RJ: What was the darkest moment of your life?

CEB: The death of a child is the hardest thing any woman has to face. Little Tamás, less than a month old, and his sister Orsika – the plague took them both within a few hours of each other. That year some of the servants had caught the disease, and though I had them quarantined in a storeroom outside the walls of the estate, it was too late to keep it out entirely. During a few bad weeks in July and August the bells of the church tolled endlessly for the victims of the contagion. The burning of bodies went on day and night, the wind blowing the stench into the windows and walls no matter how tightly we nailed the shutters closed.

One day the baby was fussing more than usual, so that I thought he had soiled himself, but when I opened the diaper I saw it – a hard little bump in his groin announcing the beginning of the plague. In a day his face was black with it, and in another he died. Little Orsika – the one who had so loved her brother and doted on him – followed a few days later, her beautiful pale skin bruised a terrible black. I held her in my arms when she took her last rattling breaths and cursed God that ever I had been born a woman.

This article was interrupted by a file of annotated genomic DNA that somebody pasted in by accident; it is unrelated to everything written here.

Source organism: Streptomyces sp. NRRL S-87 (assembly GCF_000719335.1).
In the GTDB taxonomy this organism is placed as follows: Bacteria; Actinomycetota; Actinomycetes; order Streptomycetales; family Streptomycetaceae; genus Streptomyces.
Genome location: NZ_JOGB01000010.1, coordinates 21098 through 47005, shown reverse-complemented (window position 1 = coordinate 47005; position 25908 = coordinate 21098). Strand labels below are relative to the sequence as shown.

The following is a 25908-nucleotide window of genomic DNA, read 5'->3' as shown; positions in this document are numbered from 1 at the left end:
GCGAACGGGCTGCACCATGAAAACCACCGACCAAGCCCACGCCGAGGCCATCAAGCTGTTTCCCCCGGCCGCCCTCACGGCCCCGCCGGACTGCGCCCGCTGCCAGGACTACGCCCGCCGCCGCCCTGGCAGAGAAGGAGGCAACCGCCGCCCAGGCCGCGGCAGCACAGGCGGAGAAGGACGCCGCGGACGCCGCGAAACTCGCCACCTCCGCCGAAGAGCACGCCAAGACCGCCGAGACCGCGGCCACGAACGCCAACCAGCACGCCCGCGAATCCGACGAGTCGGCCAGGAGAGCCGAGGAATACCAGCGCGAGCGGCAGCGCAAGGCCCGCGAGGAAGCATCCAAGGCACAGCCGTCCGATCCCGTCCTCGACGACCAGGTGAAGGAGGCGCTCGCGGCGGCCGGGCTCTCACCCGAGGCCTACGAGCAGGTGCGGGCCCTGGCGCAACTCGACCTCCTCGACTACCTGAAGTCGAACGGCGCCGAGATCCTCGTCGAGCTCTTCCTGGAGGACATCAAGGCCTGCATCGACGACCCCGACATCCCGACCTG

Like my own mother after my father’s death, I took to my bed, but I didn’t weep for my dead ones. I stared at the mirror on the far wall, at the wild-haired, squint-eyed madwoman who stared back at me. How would I explain this to Ferenc – the plague coming into our house, and taking our son and little daughter with it, and so quickly too? Rage and grief strained inside me, threatening always to burst free. The servant girl who left wet spots on the floor of my room, so that my oldest, Anna, slipped and bumped her head against a table, I thrashed with the heavy end of a candlestick, keeping my blows to the arms and legs so that she might endure a longer beating. The cook who burned the fine piece of salted fish someone sent as a gift I whipped in the courtyard until her blood spattered my white blouse and I had to change into a new one. The servants shrank at the sound of my voice, rushing away at my footfalls in the halls and the courtyards, but I didn’t care. They were worse than useless, nothing but lazy whores who ate my food and gossiped about me and rutted like dogs when my back was turned, letting disease and death into my house. They cared nothing, nothing for the sufferings of me and my children. Let them all be damned, I thought, if I must be.

RJ: What are you most afraid of?